Hopkins seeks conversion approval

November 06, 1991|By Edward Gunts

A row of vacant and dilapidated town houses overlooking Mount Vernon Place would be converted to a specialized hostel for visitors to Baltimore, if trustees of the Johns Hopkins University and city officials approve the project.

Baltimore's Commission for Historic and Architectural Preservation is scheduled to review plans Friday for a $2.5 million renovation of the town houses at 601 to 607 N. Charles St. The four-story buildings, which date from the 1850s, would be converted to housing for visitors enrolled in the "Elderhostel" program, a nationwide network that enables senior citizens to travel nationwide and take courses during intensive, one-week visits.

In Baltimore, the Peabody Institute in Mount Vernon has hosted Elderhostel visitors for the past decade, and its music-related courses have been very popular. The visitors have been housed several blocks from Peabody in the Comfort Inn at Franklin and Cathedral streets.

The Johns Hopkins University and its affiliate, Peabody, have been looking for some time to find a use that will help pay for the renovation of the historic town houses, which have been vacant since 1982 and are in an advanced state of deterioration, according to Robert Schuerholz, executive director for facilities management at Hopkins.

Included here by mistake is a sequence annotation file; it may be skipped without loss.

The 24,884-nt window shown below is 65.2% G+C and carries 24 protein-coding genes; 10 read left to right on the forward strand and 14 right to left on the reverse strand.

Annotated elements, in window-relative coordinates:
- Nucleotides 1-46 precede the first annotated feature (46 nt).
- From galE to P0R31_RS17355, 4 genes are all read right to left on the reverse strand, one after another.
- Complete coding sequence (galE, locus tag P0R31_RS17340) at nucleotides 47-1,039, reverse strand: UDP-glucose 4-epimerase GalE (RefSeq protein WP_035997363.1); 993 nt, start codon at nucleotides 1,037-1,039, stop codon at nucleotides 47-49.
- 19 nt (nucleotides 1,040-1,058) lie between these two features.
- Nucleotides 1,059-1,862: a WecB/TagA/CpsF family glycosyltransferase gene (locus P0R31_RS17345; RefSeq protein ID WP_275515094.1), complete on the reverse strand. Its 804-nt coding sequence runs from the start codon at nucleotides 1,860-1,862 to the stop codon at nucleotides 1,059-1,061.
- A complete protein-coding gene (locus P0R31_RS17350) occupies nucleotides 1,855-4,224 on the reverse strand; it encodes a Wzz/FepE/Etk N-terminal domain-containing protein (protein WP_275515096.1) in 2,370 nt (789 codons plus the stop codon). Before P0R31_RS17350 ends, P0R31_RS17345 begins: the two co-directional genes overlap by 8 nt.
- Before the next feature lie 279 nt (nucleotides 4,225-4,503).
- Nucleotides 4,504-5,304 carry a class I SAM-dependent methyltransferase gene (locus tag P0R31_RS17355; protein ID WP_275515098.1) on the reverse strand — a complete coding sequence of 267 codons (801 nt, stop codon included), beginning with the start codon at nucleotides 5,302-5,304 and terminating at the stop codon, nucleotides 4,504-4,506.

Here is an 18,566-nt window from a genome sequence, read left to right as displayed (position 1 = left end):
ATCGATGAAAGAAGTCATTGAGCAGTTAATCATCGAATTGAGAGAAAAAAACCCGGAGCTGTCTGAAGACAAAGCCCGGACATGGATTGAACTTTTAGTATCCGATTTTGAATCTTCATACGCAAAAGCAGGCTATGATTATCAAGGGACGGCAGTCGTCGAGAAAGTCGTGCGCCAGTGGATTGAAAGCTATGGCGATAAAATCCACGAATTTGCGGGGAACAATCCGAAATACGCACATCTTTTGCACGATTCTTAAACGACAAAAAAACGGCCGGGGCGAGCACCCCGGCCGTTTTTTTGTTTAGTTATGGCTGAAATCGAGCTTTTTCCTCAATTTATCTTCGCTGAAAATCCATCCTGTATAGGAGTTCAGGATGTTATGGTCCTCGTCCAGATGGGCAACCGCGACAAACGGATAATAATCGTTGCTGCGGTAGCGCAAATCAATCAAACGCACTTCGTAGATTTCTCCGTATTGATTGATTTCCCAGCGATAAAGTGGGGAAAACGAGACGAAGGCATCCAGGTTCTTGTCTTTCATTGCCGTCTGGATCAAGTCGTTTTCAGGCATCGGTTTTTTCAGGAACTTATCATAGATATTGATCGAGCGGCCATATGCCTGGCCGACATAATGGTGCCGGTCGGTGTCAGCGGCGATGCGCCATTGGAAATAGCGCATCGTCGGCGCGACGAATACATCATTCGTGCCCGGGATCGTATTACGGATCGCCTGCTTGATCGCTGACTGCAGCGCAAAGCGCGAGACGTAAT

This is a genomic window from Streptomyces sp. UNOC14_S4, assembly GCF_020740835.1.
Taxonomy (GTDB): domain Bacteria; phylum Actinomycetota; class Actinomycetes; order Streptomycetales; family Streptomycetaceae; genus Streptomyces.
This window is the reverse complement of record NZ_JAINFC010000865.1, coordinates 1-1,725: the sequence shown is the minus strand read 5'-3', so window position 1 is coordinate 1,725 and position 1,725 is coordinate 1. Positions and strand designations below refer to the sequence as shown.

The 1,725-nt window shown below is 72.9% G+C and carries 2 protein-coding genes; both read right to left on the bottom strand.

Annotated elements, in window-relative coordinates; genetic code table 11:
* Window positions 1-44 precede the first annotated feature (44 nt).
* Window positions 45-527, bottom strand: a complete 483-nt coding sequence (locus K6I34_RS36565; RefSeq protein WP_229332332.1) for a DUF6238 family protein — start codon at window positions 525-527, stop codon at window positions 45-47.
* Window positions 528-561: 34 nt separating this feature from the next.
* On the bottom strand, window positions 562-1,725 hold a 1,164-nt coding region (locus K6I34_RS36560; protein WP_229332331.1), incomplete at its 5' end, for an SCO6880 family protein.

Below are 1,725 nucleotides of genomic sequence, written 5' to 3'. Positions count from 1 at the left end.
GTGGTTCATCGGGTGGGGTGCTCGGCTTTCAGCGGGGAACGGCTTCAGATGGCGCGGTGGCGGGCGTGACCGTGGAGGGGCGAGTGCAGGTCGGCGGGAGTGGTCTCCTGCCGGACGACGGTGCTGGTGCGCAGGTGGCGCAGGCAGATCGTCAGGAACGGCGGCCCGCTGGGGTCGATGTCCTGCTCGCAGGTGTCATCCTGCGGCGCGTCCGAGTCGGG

The conversion would put the Elderhostel participants closer to the classrooms and dining facilities they use at Peabody, while the fees they pay would cover the cost of renovations, Mr. Schuerholz explained.

"We think this is the best solution for those buildings," he said. "It would add to that part of town, and it would be an ideal location for the Elderhostel enrollees. I'm very excited about it."

Plans by the architectural firm of Murphy & Dittenhafer call for the renovated town houses to contain 96 guest beds, including 45 double apartments for Elderhostel participants and 6 single apartments for visiting faculty. There also would be several meeting rooms for the visitors, who come to Baltimore 44 weeks a year, Mr. Schuerholz said.

"Baltimore has the second most popular Elderhostel program in the United States," said architect Michael Murphy. "This is a positive economic move for Peabody because this use will pay for itself, and it will help save some important buildings on Mount Vernon Place."

According to CHAP representatives, the architects' plans call for the demolition of two rear town house additions, which date from the 1880s and 1890s. Since the buildings fall within the Mount Vernon historic district, any demolition plans must be approved by CHAP before the project can move ahead.

If CHAP approves the plans, they would be submitted to the Hopkins trustees for their approval next week, Mr. Schuerholz said. Hopkins would like to begin renovation work in early 1992 and complete the project by the beginning of 1993.

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